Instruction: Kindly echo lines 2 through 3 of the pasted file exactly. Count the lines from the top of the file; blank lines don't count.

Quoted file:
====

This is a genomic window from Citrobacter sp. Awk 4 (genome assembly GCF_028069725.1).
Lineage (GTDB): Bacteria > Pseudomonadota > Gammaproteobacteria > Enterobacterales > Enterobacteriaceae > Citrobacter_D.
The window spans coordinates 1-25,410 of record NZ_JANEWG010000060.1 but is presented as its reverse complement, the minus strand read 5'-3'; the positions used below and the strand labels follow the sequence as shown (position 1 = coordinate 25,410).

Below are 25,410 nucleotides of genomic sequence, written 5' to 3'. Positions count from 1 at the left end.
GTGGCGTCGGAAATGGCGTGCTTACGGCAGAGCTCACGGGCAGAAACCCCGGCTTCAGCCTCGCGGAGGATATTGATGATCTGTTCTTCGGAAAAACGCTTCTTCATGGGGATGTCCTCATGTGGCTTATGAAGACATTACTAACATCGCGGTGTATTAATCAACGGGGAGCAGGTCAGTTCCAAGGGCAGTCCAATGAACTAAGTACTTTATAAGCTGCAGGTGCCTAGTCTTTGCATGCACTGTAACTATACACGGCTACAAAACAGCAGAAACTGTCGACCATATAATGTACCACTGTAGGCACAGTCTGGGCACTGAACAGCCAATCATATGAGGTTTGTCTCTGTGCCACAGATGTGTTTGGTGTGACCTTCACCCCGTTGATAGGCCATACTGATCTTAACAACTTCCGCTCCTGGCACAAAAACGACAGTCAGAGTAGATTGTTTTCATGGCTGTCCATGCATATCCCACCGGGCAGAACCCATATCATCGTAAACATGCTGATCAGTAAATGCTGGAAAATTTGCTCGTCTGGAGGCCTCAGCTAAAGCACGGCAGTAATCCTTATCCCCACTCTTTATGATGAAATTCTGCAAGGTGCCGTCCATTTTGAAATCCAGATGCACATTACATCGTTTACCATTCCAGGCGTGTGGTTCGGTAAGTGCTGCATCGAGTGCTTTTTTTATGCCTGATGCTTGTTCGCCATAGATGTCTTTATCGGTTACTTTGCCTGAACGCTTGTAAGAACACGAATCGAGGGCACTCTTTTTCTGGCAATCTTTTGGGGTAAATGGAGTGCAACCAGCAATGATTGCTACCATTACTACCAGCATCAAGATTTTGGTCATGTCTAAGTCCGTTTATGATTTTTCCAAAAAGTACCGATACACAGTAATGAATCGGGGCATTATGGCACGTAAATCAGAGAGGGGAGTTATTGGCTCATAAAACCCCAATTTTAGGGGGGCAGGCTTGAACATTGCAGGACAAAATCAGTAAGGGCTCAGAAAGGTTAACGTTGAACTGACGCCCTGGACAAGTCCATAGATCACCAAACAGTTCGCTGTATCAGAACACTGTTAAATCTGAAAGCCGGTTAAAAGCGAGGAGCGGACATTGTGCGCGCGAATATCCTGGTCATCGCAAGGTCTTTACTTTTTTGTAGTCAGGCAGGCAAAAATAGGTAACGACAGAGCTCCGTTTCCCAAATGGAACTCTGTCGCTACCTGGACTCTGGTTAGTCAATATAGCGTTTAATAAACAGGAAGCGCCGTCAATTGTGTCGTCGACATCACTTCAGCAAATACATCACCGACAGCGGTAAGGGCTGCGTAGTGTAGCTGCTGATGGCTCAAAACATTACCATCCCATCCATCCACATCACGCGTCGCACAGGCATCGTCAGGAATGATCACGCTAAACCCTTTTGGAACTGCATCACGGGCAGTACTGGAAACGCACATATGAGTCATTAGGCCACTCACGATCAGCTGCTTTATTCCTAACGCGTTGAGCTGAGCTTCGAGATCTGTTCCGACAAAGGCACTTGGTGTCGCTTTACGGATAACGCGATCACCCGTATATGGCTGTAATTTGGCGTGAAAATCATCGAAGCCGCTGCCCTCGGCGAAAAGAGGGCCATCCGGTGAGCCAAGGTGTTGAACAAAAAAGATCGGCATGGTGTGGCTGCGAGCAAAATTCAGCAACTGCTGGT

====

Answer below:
Lineage (GTDB): Bacteria > Pseudomonadota > Gammaproteobacteria > Enterobacterales > Enterobacteriaceae > Citrobacter_D.
The window spans coordinates 1-25,410 of record NZ_JANEWG010000060.1 but is presented as its reverse complement, the minus strand read 5'-3'; the positions used below and the strand labels follow the sequence as shown (position 1 = coordinate 25,410).